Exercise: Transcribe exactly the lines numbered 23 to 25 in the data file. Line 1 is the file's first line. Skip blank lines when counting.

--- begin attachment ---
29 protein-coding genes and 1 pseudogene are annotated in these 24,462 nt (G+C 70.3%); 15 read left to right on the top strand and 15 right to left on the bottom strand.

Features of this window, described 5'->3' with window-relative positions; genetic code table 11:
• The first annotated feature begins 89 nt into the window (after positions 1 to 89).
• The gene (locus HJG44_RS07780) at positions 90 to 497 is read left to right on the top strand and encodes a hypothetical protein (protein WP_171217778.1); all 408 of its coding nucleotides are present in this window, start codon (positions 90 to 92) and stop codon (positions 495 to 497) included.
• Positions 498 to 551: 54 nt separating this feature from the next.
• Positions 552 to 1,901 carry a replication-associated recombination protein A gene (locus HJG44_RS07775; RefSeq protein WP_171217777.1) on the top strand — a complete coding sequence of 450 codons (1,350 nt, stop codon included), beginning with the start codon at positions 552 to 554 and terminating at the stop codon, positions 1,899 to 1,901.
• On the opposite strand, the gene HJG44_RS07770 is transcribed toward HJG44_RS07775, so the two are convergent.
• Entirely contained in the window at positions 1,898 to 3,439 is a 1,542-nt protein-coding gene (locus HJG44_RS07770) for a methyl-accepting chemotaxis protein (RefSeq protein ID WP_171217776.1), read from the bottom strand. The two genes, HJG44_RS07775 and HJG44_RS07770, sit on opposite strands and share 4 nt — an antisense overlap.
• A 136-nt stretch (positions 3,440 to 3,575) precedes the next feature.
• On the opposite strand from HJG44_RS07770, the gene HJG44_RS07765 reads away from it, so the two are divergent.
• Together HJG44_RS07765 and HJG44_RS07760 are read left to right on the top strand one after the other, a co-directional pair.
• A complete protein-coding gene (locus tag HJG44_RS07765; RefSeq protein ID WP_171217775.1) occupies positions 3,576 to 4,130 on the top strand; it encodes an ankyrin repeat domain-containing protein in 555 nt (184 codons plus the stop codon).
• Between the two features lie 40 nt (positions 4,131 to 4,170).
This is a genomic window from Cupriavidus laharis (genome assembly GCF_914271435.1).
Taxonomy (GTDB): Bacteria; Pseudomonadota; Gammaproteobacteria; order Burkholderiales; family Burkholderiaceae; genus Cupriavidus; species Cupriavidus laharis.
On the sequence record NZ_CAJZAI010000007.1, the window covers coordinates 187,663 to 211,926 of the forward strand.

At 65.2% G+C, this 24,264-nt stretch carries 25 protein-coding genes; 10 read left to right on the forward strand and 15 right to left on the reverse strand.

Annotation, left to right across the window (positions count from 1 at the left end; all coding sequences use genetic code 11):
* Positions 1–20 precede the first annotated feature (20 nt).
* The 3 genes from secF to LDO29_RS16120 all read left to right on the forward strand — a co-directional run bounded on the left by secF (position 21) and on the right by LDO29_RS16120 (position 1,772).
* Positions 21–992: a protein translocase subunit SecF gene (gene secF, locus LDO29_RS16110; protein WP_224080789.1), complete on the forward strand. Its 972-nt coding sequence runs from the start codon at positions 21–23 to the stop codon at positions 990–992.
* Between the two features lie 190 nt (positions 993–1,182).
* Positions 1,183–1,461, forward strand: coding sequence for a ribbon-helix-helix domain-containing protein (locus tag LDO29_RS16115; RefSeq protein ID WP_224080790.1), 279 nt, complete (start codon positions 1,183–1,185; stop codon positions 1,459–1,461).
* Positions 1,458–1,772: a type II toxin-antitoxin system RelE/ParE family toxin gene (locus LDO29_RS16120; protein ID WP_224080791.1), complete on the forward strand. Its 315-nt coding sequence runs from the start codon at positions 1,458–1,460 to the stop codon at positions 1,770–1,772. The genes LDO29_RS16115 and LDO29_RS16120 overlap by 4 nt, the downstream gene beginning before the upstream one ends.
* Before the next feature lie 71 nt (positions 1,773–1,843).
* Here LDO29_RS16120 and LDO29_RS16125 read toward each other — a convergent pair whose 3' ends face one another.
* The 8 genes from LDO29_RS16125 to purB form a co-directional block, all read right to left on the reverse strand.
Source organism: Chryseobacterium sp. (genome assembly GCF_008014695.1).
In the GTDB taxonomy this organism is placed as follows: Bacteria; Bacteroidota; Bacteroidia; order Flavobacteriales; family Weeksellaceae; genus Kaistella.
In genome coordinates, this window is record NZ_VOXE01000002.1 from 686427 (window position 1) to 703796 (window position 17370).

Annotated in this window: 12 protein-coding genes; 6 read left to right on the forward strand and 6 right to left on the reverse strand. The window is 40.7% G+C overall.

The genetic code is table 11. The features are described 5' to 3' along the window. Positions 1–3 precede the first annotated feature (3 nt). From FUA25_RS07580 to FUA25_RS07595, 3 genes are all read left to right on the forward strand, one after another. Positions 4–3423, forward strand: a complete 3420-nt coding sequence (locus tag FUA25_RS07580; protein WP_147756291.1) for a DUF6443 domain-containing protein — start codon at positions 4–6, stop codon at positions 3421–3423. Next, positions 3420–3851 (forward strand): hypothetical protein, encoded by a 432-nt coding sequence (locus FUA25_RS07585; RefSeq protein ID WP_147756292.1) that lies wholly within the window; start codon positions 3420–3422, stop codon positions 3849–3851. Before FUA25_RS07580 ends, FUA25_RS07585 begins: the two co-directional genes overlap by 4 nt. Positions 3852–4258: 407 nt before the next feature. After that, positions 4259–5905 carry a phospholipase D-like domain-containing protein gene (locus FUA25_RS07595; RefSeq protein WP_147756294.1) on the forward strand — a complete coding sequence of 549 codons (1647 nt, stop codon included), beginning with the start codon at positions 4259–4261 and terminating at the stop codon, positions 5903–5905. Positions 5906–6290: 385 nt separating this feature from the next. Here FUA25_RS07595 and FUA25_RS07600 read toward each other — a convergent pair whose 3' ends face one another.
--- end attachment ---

* Positions 1,183–1,461, forward strand: coding sequence for a ribbon-helix-helix domain-containing protein (locus tag LDO29_RS16115; RefSeq protein ID WP_224080790.1), 279 nt, complete (start codon positions 1,183–1,185; stop codon positions 1,459–1,461).
* Positions 1,458–1,772: a type II toxin-antitoxin system RelE/ParE family toxin gene (locus LDO29_RS16120; protein ID WP_224080791.1), complete on the forward strand. Its 315-nt coding sequence runs from the start codon at positions 1,458–1,460 to the stop codon at positions 1,770–1,772. The genes LDO29_RS16115 and LDO29_RS16120 overlap by 4 nt, the downstream gene beginning before the upstream one ends.
* Before the next feature lie 71 nt (positions 1,773–1,843).